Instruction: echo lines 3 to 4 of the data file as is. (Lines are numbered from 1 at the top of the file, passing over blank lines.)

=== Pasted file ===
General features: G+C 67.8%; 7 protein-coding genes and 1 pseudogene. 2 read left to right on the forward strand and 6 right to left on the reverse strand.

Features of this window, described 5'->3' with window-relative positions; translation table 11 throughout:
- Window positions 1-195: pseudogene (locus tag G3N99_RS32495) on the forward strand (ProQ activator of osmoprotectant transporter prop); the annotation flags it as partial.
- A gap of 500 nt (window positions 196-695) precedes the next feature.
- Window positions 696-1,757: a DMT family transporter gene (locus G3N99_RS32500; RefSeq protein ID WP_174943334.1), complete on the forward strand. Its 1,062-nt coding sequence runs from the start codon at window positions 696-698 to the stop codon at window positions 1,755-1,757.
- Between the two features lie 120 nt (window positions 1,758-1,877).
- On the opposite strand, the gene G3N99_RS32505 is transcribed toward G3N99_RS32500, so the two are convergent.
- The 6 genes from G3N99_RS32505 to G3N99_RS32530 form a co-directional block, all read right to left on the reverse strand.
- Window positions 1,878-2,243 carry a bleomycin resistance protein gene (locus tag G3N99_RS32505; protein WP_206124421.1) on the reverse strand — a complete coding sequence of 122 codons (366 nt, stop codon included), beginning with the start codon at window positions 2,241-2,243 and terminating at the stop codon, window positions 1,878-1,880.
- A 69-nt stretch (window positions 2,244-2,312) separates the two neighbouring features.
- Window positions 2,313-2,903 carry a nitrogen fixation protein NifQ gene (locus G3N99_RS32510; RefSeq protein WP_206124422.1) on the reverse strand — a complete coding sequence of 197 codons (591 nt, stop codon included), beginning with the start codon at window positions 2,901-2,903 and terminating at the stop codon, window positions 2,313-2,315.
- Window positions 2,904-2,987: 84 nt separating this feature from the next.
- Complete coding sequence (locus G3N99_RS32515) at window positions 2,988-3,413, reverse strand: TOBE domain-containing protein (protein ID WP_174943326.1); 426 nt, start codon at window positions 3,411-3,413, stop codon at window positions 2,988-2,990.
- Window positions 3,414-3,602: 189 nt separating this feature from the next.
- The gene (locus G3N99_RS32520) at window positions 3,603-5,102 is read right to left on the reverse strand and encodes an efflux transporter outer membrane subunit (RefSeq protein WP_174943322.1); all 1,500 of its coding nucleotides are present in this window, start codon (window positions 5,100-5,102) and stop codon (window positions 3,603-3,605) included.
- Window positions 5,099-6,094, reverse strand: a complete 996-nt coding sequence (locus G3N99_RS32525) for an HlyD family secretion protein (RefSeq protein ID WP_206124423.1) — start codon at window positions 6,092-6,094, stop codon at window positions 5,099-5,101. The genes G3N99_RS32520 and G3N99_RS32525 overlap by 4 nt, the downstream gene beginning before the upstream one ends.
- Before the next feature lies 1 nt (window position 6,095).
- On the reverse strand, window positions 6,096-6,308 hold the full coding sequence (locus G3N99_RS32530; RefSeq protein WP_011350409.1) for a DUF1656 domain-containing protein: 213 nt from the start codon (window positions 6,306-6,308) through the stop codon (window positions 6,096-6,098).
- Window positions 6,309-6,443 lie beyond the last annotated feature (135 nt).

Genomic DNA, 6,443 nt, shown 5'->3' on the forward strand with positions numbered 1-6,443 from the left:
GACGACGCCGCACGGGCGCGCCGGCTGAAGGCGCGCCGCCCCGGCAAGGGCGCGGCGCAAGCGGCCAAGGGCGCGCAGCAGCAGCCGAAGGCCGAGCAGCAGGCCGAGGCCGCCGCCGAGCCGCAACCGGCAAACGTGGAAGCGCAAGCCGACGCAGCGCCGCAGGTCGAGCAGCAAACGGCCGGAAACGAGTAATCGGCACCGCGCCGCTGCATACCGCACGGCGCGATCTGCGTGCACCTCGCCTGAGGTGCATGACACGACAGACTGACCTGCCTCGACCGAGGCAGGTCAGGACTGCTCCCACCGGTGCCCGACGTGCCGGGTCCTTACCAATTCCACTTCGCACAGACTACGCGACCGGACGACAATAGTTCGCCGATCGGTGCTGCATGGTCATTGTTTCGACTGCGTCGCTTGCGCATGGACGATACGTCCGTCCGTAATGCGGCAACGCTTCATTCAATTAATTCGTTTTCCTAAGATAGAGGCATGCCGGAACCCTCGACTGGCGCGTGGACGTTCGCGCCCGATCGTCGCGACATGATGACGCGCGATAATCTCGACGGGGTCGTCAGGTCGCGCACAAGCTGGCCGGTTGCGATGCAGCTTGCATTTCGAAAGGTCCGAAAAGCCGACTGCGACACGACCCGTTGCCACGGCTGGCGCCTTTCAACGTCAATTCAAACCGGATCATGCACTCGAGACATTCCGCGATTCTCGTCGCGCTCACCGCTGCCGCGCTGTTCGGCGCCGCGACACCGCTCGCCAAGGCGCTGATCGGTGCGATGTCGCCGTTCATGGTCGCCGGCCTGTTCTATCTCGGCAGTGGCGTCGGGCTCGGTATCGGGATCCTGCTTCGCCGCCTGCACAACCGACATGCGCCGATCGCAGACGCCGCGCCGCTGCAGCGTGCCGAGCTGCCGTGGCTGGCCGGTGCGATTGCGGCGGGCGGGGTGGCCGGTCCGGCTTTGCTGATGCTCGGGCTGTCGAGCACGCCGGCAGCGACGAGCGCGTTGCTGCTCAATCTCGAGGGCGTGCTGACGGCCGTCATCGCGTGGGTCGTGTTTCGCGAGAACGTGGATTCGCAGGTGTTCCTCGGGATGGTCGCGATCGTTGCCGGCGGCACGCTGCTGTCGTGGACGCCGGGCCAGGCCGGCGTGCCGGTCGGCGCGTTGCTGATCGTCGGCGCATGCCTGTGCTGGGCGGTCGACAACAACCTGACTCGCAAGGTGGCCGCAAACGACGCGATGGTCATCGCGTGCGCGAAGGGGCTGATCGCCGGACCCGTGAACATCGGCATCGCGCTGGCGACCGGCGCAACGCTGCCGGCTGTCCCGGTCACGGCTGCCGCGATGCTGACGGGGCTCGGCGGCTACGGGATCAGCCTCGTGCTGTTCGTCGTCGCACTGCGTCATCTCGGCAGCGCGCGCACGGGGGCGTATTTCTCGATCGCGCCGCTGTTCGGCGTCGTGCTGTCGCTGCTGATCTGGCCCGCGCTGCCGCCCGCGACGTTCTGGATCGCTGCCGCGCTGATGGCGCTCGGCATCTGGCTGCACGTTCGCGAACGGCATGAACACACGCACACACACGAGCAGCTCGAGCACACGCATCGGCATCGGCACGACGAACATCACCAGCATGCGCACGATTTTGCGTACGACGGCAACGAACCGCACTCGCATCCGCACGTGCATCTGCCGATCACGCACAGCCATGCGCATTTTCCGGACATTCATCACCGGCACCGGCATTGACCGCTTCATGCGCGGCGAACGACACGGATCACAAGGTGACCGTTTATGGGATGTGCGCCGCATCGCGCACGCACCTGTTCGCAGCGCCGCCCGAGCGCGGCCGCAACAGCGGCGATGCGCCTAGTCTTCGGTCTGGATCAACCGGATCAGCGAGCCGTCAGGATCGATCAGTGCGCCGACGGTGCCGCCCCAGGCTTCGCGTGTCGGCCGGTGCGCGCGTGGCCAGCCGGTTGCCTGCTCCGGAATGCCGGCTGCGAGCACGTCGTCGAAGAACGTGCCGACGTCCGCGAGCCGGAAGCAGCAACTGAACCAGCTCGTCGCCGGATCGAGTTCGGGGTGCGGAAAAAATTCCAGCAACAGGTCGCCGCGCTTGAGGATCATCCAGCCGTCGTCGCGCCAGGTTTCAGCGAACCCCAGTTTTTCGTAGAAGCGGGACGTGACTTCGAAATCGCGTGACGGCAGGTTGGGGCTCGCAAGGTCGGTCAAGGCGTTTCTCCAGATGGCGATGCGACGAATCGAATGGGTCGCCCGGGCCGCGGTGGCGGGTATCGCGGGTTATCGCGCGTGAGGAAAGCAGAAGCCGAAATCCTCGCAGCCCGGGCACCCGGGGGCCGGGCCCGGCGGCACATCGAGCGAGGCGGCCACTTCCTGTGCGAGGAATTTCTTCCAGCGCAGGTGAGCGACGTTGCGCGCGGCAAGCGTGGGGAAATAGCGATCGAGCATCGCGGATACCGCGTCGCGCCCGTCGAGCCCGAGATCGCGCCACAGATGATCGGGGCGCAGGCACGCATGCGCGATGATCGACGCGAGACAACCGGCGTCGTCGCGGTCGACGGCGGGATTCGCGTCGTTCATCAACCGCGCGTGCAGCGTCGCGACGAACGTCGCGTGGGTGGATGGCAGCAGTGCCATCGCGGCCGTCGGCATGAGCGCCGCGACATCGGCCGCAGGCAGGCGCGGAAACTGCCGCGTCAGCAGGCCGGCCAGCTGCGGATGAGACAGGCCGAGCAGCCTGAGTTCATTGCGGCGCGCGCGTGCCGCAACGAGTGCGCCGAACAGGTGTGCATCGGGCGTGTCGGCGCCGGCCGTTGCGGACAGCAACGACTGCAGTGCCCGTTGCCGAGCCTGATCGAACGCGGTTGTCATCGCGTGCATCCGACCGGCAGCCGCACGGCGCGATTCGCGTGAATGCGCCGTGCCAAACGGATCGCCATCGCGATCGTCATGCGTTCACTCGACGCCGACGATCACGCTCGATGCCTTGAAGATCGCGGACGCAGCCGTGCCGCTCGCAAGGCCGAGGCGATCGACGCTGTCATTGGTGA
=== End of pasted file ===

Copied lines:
- Window positions 1-195: pseudogene (locus tag G3N99_RS32495) on the forward strand (ProQ activator of osmoprotectant transporter prop); the annotation flags it as partial.
- A gap of 500 nt (window positions 196-695) precedes the next feature.